Living beneath the waves for a record-setting broadcast

It’s fitting that the week of the 50th anniversary of the Beatles’ classic song, Yellow Submarine, John Fugelsang decided to take his yellow (well, gold) submersible out to “live beneath the waves” for four hours. He experienced “life in the land of submarines,” broadcasting his radio show from 1,002 feet below sea level. To accomplish this feat, Fugelsang partnered with Nekton Mission, an organization focused on bringing attention to the health of the deep ocean through exploration and science. And in the process, Fugelsang set a new record for the world’s deepest under sea live radio show.

John Fugelsang SXM Deep DiveThe idea for SiriusXM Deep Dive Radio came to life when Fugelsang interviewed Oliver Steeds, Nekton’s co-founder and mission director, in January. Following their on-air conversation, the two started chatting and came up with a crazy idea: to host a radio show from Nekton’s submersibles. Fugelsang joked that just when you thought he couldn’t sink any lower, he decided to broadcast from the depths of the ocean.

On Aug. 8, 2016, their idea became reality.

As the sun began to rise off the coast of Bermuda, the SiriusXM team boarded the Baseline Explorer to make radio history. On the ground level of the ship, family breakfast was served — a feast of eggs, sausage, potatoes and homemade gravy (and lots of coffee) prepared by the talented chef Scott Spalding and cook Greg Whitehead.

Then it was off to the upper deck for a discussion about the logistics behind the dive. There were two dives scheduled for the day: a test run to check the status of all the equipment in the early hours of the morning followed by the main dive, where the actual broadcast would take place. Initially, Fugelsang had planned to partake in both. However, for logistical purposes, the Nekton team decided that Fugelsang should sit out of the test run, and instead increased the duration of the main dive to four hours. Because of the scheduling change, the team had to come up with a very important solution about when to eat lunch.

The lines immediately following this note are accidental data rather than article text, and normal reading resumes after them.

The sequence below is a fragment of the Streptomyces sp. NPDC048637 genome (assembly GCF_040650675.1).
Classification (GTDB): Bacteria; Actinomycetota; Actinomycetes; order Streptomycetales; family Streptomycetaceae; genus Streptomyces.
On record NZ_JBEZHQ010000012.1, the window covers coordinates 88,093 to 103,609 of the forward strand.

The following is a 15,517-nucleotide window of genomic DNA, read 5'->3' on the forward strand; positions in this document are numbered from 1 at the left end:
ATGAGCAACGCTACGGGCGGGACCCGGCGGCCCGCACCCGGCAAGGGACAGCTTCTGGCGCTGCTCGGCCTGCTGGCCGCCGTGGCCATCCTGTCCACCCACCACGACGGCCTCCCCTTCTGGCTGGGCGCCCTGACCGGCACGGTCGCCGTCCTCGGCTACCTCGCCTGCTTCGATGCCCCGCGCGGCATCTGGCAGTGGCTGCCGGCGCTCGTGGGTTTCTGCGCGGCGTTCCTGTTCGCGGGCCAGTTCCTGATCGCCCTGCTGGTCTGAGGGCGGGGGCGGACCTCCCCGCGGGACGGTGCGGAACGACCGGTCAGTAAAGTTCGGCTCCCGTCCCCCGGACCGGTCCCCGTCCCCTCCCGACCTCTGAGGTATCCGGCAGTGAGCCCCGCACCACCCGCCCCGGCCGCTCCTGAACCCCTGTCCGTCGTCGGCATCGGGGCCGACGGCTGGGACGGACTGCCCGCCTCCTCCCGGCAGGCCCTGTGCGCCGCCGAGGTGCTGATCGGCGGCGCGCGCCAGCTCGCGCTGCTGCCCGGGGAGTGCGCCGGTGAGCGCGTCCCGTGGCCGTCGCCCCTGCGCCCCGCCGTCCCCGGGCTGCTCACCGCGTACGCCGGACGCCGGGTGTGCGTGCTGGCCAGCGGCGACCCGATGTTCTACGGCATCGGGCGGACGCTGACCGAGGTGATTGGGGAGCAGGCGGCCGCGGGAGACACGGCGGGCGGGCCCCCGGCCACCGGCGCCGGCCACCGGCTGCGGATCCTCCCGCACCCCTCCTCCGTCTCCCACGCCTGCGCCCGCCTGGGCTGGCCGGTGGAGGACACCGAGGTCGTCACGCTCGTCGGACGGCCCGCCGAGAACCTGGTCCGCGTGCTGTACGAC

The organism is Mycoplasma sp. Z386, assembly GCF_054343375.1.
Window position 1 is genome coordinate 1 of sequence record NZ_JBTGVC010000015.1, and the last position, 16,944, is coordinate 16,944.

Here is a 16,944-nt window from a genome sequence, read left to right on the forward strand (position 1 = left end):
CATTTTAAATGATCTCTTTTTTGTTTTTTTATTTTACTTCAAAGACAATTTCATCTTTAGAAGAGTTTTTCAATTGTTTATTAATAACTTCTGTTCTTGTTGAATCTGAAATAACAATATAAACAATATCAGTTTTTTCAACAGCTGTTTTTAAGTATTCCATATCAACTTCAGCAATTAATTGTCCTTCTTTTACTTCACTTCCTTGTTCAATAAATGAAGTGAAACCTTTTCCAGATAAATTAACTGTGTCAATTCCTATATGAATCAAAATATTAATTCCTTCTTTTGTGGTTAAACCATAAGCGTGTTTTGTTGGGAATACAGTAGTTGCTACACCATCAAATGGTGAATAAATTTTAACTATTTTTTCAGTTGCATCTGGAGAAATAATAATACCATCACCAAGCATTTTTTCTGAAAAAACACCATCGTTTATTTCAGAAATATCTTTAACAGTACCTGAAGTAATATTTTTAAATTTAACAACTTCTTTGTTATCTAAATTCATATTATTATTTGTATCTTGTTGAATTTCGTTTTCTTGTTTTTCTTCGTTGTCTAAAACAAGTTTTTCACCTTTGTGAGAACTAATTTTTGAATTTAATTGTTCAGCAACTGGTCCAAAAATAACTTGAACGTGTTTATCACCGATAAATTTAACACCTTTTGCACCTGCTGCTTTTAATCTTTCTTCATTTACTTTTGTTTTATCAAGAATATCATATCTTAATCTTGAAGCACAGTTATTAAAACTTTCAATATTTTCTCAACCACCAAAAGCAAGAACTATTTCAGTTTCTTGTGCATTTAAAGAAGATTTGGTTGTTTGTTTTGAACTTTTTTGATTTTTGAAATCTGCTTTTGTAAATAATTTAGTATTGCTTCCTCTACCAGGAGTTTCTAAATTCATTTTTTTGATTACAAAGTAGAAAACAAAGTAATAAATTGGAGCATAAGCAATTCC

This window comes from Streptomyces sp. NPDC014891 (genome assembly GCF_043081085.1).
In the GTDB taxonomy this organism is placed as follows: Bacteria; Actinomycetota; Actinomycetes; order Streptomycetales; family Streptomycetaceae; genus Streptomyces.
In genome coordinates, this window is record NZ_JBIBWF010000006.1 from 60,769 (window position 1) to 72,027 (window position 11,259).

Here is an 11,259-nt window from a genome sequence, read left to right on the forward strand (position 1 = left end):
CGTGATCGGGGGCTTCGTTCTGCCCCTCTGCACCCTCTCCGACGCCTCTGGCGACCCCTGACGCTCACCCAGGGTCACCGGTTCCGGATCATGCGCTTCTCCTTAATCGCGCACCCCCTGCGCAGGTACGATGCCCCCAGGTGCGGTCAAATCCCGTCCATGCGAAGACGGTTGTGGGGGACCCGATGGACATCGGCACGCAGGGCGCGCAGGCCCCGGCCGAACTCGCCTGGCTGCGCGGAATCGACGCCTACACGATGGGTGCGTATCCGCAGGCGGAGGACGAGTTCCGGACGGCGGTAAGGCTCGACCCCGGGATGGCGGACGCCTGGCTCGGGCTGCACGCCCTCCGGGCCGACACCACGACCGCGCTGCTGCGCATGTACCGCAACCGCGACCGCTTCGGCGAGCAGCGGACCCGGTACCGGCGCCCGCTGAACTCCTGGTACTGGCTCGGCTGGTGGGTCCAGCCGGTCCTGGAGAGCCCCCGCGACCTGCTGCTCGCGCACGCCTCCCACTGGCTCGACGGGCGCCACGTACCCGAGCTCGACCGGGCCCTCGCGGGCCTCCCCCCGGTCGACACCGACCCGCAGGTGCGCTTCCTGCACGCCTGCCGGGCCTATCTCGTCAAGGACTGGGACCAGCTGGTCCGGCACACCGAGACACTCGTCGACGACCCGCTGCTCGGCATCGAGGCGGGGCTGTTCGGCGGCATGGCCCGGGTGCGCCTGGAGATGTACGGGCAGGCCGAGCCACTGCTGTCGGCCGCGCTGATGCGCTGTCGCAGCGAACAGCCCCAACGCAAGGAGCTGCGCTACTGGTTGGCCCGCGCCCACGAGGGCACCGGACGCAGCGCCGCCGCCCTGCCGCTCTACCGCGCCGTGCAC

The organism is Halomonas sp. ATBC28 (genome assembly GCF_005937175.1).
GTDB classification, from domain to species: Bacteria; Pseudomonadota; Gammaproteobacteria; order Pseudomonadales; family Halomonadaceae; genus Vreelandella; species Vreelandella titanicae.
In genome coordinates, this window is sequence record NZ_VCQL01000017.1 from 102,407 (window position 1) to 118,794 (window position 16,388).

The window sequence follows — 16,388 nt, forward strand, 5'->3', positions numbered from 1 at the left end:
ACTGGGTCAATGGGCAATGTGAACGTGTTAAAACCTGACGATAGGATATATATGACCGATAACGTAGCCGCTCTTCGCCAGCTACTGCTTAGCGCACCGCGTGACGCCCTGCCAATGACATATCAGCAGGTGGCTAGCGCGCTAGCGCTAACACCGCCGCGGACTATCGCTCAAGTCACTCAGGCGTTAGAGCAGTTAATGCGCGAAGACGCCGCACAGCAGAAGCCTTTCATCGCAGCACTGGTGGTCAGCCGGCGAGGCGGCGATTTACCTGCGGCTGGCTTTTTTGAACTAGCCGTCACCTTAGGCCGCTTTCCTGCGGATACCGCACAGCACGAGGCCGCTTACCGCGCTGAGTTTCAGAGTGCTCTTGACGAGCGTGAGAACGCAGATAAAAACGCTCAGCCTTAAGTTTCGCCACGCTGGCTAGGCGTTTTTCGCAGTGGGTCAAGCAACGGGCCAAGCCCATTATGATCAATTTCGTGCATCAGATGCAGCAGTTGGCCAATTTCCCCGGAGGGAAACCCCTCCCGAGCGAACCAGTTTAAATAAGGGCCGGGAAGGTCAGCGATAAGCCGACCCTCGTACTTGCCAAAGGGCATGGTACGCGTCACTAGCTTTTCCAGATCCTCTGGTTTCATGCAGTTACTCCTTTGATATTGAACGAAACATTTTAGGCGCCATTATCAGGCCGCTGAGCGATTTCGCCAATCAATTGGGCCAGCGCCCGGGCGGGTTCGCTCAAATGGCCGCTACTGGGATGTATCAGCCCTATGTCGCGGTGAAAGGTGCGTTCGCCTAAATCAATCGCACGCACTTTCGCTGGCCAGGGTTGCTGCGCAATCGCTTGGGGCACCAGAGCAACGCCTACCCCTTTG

FullSizeRender (5)Surprisingly, it does not take that much equipment to make broadcast history. Three separate pieces were transported from New York to Bermuda (pictured to the right). Producers Neil Golub and Xorje Olivares tested the connection during the test dive and deemed everything as functional and ready to go. But the real moment of truth took place when it was finally time for Tell Me Everything’s record-breaking broadcast.

For the main dive, two submersibles named Nemo and Nomad made the journey to 1,000 feet below sea level. Nomad was piloted by Randy Holt of Project Baseline and co-piloted by Steeds. Kelvin MaGee of Triton Subs took the reigns in Nemo alongside Fugelsang for perhaps one of the most unique dives of his career (MaGee estimates he’s made the plunge at least 300 times, which was reassuring to his newbie passenger).

Around 12 p.m. ET, Fugelsang prepared for his adventure in the deep blue sea, saying he was “very, very calm.” He also planned to judge the trip as successful “as long as [he didn’t] pass out or vomit in [his] own mouth.”


And then they were off. The producers and crew gathered on the top deck to communicate with the submersibles as they descended to 1,000 feet. (Fun fact: Do you know what differentiates a submersible from a submarine? A submarine is capable of functioning as an independent entity, while a submersible needs a mother ship like the Baseline Explorer.)

At 2 p.m. ET the broadcast began. The two submersibles chatted with each other about the darkness at their depth, which Fugelsang described as “sort of like in a New York City bar before Bloomberg banned smoking.” Back on the ship, the show’s sidekick Frank Conniff aka TV’s Frank called down, jokingly placing an order for fries (the audio sounded a bit like a fast food drive through) since they needed communicate by saying “over” at the end of each thought.

After a quick but solvable technical difficulty, Fugelsang talked with famous friends including David Crosby, Lewis Black, Rod Roddenberry and Mark Hamill. Fugelsang was quick to point out that “this represents the first time we’ve had the holy trinity of Star Wars, Star Trek and Mystery Science Theater on the same radio broadcast.” So history was made in more ways than one.

Back on the boat, Fugelsang raved about the transformation and beauty of the color blue at the various depths and proclaimed he was ready to do it again. Maybe in the future, they’ll even accept MetroCards on submersibles as a new way to commute to work.

Deep Dive Radio aired on SiriusXM Insight Ch. 121

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